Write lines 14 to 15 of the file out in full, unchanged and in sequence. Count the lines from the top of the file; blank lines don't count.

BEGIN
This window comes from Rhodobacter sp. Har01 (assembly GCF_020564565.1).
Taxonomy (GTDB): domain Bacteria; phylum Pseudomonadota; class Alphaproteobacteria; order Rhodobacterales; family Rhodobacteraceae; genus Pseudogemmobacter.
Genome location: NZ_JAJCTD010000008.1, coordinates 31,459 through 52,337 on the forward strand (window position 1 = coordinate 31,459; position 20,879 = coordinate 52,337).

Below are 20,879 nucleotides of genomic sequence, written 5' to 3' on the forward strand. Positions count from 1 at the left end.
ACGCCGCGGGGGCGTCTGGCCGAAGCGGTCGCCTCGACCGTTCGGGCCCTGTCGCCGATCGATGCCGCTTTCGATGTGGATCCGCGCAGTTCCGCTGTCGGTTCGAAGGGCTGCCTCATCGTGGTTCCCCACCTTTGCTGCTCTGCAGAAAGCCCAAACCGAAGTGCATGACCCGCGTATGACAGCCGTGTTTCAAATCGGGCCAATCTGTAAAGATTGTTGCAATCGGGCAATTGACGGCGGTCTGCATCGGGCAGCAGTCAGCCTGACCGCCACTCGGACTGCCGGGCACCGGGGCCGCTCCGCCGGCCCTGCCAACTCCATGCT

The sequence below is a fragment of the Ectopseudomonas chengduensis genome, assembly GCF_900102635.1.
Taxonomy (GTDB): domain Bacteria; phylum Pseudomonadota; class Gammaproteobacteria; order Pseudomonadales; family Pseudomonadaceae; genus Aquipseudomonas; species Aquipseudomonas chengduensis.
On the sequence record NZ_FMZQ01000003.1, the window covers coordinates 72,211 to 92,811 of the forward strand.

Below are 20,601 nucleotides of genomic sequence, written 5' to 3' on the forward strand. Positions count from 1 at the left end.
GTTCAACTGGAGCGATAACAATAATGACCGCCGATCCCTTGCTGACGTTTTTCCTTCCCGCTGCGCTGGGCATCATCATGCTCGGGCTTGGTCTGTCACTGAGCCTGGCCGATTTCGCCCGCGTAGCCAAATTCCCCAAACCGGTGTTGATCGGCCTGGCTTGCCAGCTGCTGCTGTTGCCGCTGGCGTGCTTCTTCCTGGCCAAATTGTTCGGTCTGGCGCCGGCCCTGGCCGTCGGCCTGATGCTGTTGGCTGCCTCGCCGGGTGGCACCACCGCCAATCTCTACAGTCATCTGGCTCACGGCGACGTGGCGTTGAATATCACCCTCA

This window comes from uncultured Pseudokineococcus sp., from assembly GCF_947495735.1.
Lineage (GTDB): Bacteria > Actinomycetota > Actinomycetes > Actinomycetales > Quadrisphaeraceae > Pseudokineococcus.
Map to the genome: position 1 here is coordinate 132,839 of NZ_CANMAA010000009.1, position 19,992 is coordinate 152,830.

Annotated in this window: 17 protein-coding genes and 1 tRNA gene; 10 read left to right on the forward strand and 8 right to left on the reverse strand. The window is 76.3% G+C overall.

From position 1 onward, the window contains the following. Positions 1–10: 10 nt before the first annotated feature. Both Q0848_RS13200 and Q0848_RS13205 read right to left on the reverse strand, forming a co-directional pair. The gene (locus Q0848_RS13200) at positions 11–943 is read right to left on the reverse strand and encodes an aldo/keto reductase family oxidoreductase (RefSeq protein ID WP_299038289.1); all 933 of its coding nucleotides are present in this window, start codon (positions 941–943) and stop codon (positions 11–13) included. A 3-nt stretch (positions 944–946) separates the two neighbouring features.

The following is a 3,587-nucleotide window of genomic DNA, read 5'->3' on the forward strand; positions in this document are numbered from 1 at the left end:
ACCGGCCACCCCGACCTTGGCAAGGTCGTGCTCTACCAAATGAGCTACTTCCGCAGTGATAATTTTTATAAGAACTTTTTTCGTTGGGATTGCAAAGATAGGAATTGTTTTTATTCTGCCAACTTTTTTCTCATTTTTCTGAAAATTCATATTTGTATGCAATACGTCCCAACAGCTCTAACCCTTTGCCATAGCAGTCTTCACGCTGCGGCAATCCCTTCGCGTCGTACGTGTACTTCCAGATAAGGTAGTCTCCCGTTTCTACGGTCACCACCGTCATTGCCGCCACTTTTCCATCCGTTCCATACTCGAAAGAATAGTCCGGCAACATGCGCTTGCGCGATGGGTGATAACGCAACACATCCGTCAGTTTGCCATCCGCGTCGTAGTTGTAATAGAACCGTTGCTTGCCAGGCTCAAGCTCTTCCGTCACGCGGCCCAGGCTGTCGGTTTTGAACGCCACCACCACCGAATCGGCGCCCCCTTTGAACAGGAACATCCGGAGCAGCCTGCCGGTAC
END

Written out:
Annotated in this window: 17 protein-coding genes and 1 tRNA gene; 10 read left to right on the forward strand and 8 right to left on the reverse strand. The window is 76.3% G+C overall.

From position 1 onward, the window contains the following. Positions 1–10: 10 nt before the first annotated feature. Both Q0848_RS13200 and Q0848_RS13205 read right to left on the reverse strand, forming a co-directional pair. The gene (locus Q0848_RS13200) at positions 11–943 is read right to left on the reverse strand and encodes an aldo/keto reductase family oxidoreductase (RefSeq protein ID WP_299038289.1); all 933 of its coding nucleotides are present in this window, start codon (positions 941–943) and stop codon (positions 11–13) included. A 3-nt stretch (positions 944–946) separates the two neighbouring features.